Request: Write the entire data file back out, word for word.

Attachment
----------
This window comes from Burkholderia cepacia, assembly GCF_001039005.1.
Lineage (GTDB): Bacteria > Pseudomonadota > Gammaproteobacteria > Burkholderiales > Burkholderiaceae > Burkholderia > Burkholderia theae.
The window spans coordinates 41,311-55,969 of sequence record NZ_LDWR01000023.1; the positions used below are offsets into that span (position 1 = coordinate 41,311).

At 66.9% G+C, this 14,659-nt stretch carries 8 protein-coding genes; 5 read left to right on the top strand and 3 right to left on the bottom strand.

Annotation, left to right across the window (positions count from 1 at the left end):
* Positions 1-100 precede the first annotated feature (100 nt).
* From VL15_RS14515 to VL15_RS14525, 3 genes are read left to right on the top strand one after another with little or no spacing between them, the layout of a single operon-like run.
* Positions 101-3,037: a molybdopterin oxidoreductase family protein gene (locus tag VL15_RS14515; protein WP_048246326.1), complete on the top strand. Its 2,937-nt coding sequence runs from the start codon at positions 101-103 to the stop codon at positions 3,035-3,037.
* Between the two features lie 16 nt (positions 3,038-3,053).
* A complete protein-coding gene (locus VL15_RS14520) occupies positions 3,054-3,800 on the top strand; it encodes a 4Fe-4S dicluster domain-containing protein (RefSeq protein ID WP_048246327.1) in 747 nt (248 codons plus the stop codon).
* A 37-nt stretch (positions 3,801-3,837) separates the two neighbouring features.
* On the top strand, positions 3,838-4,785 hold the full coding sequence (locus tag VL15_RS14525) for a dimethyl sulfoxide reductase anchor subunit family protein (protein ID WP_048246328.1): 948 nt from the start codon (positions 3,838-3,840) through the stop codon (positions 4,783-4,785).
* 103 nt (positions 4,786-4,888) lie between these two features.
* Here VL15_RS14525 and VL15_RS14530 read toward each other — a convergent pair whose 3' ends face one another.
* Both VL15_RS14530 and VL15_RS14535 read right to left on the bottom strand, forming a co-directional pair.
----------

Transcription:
This window comes from Burkholderia cepacia, assembly GCF_001039005.1.
Lineage (GTDB): Bacteria > Pseudomonadota > Gammaproteobacteria > Burkholderiales > Burkholderiaceae > Burkholderia > Burkholderia theae.
The window spans coordinates 41,311-55,969 of sequence record NZ_LDWR01000023.1; the positions used below are offsets into that span (position 1 = coordinate 41,311).

At 66.9% G+C, this 14,659-nt stretch carries 8 protein-coding genes; 5 read left to right on the top strand and 3 right to left on the bottom strand.

Annotation, left to right across the window (positions count from 1 at the left end):
* Positions 1-100 precede the first annotated feature (100 nt).
* From VL15_RS14515 to VL15_RS14525, 3 genes are read left to right on the top strand one after another with little or no spacing between them, the layout of a single operon-like run.
* Positions 101-3,037: a molybdopterin oxidoreductase family protein gene (locus tag VL15_RS14515; protein WP_048246326.1), complete on the top strand. Its 2,937-nt coding sequence runs from the start codon at positions 101-103 to the stop codon at positions 3,035-3,037.
* Between the two features lie 16 nt (positions 3,038-3,053).
* A complete protein-coding gene (locus VL15_RS14520) occupies positions 3,054-3,800 on the top strand; it encodes a 4Fe-4S dicluster domain-containing protein (RefSeq protein ID WP_048246327.1) in 747 nt (248 codons plus the stop codon).
* A 37-nt stretch (positions 3,801-3,837) separates the two neighbouring features.
* On the top strand, positions 3,838-4,785 hold the full coding sequence (locus tag VL15_RS14525) for a dimethyl sulfoxide reductase anchor subunit family protein (protein ID WP_048246328.1): 948 nt from the start codon (positions 3,838-3,840) through the stop codon (positions 4,783-4,785).
* 103 nt (positions 4,786-4,888) lie between these two features.
* Here VL15_RS14525 and VL15_RS14530 read toward each other — a convergent pair whose 3' ends face one another.
* Both VL15_RS14530 and VL15_RS14535 read right to left on the bottom strand, forming a co-directional pair.